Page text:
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Tuesday, September 19, 2006

Judge, Jury, and Torturer - by James Carroll

TRUST US. You're guilty. We're going to execute you, but we can't tell you why." That is how Senator Lindsey Graham, Republican of South Carolina, characterized the Bush administration's recent proposal for a draconian new trial system to deal with accused terrorists. The plan includes a reinterpretation of prisoner protections guaranteed by the Geneva Conventions. Graham was joined in opposition last week by other Republicans, including Colin Powell. Remarkably , lawyers in the Pentagon also raised objections. But the White House argument is straightforward: terrorists are such a mortal threat that established due process must be suspended. In particular, the classified secrets of anti terrorist operations must be so closely held that the most basic pillar of jurisprudence -- the accused's right to know and respond to evidence -- must be discarded. The legislation was drafted by Franz Kafka.

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CONTINUED
The Congress will decide how to respond to administration proposals, and courts will review whatever system is enacted. All of this unfolds in the context, first, of the Supreme Court's decision in June that Bush-sponsored terrorist tribunals, centered in Guantanamo, violate international law and the Constitution, and, second, of the administration's admission two weeks ago that the CIA has been running a secret and extrajudicial prison system abroad, without any pretense of legal procedure. Nothing inhibits interrogation methods from approaching torture. Not exactly grounds for trust.

In the United States, there has been only vague unease about such revelations. It does not seem right to suspend hallowed legal protections, but questions about such Bush policies dating back to early days of the war on terrorism have not risen to the level of vigorous resistance, much less indignation. That's why the Supreme Court ruling was so surprising. Regarding the new White House proposals, The New York Times reported that, even with vociferous Republican objection, responses from Democrats were muted. They don't want to seem friendly to terrorists.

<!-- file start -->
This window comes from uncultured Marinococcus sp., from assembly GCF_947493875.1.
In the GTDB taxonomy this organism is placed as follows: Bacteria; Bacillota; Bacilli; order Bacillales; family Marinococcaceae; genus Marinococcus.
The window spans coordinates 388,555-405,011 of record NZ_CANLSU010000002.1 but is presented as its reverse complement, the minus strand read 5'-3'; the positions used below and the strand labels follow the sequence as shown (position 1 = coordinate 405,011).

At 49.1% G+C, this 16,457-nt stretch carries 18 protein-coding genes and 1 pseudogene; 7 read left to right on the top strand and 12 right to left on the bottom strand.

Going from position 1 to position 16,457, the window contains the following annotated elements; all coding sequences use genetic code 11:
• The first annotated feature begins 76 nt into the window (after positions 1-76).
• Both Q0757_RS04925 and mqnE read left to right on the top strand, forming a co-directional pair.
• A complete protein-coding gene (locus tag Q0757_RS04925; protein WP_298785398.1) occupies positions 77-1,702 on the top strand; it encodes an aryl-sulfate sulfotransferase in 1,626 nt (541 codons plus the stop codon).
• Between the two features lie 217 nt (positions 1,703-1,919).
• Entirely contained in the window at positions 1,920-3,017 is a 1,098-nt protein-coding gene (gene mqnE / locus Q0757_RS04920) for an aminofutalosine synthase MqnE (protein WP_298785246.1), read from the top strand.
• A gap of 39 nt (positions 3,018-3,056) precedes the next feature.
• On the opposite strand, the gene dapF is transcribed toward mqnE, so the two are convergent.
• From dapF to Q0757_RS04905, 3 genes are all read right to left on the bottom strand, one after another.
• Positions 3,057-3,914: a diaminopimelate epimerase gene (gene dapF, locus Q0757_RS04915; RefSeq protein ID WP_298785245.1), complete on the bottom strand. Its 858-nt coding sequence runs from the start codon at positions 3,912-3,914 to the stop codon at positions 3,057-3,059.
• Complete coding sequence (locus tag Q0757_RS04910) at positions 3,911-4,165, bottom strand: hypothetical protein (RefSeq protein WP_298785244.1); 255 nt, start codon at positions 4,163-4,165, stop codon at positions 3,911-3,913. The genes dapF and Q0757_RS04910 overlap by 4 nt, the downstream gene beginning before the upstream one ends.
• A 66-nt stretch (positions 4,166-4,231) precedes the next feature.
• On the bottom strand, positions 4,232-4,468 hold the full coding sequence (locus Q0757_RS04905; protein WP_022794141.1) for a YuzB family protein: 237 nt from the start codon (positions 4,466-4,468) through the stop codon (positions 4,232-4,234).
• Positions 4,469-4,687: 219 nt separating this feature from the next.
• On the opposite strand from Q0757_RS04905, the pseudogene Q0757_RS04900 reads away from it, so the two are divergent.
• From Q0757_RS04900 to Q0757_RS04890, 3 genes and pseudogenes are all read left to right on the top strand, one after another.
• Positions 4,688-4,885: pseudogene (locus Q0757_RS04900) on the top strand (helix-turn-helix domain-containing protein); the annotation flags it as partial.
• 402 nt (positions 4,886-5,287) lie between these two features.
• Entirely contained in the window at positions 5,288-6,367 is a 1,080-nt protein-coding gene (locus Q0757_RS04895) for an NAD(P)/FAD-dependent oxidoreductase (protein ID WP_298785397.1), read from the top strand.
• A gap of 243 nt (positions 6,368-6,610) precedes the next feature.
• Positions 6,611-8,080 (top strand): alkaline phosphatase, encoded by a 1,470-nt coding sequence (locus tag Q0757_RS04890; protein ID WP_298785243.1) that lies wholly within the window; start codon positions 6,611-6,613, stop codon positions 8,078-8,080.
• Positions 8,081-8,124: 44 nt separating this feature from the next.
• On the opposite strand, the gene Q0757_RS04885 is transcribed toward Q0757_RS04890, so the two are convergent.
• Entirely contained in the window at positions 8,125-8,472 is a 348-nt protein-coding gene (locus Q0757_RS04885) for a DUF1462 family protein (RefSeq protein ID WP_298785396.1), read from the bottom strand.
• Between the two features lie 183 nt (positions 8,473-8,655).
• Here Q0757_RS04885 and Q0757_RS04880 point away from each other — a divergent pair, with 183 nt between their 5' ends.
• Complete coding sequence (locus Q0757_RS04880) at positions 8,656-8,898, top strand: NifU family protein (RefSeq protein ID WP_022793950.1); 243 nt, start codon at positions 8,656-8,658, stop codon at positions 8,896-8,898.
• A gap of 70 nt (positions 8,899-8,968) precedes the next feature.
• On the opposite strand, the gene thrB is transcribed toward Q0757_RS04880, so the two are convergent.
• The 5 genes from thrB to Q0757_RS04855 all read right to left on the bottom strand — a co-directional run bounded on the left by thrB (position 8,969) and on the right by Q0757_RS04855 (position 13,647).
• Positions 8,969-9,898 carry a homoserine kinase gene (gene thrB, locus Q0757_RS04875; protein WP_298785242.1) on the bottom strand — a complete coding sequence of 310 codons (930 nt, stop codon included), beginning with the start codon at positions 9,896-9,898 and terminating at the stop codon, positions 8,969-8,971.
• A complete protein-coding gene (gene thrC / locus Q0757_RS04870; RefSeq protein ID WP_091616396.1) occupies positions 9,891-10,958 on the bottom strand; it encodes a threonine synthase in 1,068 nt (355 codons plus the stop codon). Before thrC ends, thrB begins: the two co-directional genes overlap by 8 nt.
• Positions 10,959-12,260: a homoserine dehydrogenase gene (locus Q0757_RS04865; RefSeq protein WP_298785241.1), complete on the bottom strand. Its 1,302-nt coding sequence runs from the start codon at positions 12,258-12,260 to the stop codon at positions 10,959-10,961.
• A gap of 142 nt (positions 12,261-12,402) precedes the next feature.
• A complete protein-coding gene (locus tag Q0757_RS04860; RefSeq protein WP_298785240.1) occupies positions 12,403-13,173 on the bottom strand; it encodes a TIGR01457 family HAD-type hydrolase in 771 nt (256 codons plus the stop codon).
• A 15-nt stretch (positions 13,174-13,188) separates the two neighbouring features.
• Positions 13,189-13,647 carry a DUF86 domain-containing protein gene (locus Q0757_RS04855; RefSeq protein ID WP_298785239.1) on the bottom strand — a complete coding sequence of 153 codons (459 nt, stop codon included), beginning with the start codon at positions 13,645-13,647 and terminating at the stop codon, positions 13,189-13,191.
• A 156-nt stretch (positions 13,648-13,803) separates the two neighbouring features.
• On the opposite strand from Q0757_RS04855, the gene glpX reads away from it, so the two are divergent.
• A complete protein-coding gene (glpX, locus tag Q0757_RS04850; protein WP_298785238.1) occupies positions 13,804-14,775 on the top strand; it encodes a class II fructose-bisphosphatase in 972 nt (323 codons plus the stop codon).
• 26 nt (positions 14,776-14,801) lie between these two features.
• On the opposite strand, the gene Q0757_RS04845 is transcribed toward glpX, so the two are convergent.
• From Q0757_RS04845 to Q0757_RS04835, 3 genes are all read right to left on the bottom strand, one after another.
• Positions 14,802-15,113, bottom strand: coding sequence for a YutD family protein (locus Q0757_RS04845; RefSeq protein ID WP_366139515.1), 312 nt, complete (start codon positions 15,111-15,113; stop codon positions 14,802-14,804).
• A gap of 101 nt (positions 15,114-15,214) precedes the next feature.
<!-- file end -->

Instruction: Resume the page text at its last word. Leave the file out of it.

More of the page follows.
What reservations are expressed have less to do with innate rights of the accused than with possible repercussions when enemies apply such standards to captured US soldiers. Last week, 27 retired military leaders warned Congress, ``If degradation, humiliation, physical, and mental brutalization of prisoners is decriminalized" then US soldiers will suffer similarly.

But the fabric of law is spun from a single thread and when the US government deems a few individuals to be less worthy of full protections against the abuse of power , everyone is threatened.

That's because the procedures of law -- the requirement, in this example, that the accused be shown the evidence -- protect not only the individual but the system itself. To say that justice must be administered blindly is to forbid favoritism toward the privileged, yes, but it is also to prevent prejudice toward the despised or dangerous.

Justice is measured in every society by how the worst malefactors are treated -- the worst not only in culpability, but in capacity for general harm. The best way to combat terrorism is to wrap accused terrorists in the cloth of the law they would rip asunder. More important, to legalize the abuse of a class of prisoners is to prepare for the abuse of all.

In the novels and stories of Kafka, the guilt or innocence of the accused is not the issue. When hauled before the unknown accuser, without explanation of charges or evidence, Kafka's characters assume that they must have done something wrong. The surreal dislocation of the one imprisoned in the penal colony or the castle consists in solitude, vulnerability, ignorance. The anonymously oppressing power structure is Kafka's true subject, and it is characterized only by its radical unaccountability. ``Trust us. You're guilty. We're going to execute you, but we can't tell you why." The absolute power of the oppressor depends on the absolute ignorance of the oppressed.

Kafka died in 1924, but his work was recognized as a prophecy of the totalitarian nightmares of the rest of the 20th century. Who would have thought his images would resonate again? And not this time in Berlin or Prague. To watch the Bush administration cavalierly dismantle the most basic structures of justice is to feel like the man in ``Metamorphosis" who discovers upon awakening that, in the night, he has become a monstrous insect. But, in the United States today, instead of thinking of his body as the objection of gross mutation, he is thinking of his nation. Kafka's last novel was called ``Amerika."

James Carroll's column appears regularly in the Globe. His most recent book is "Crusade: Chronicles of an Unjust War."

© Copyright 2006 Boston Globe
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source:
Judge, Jury, and Torturer

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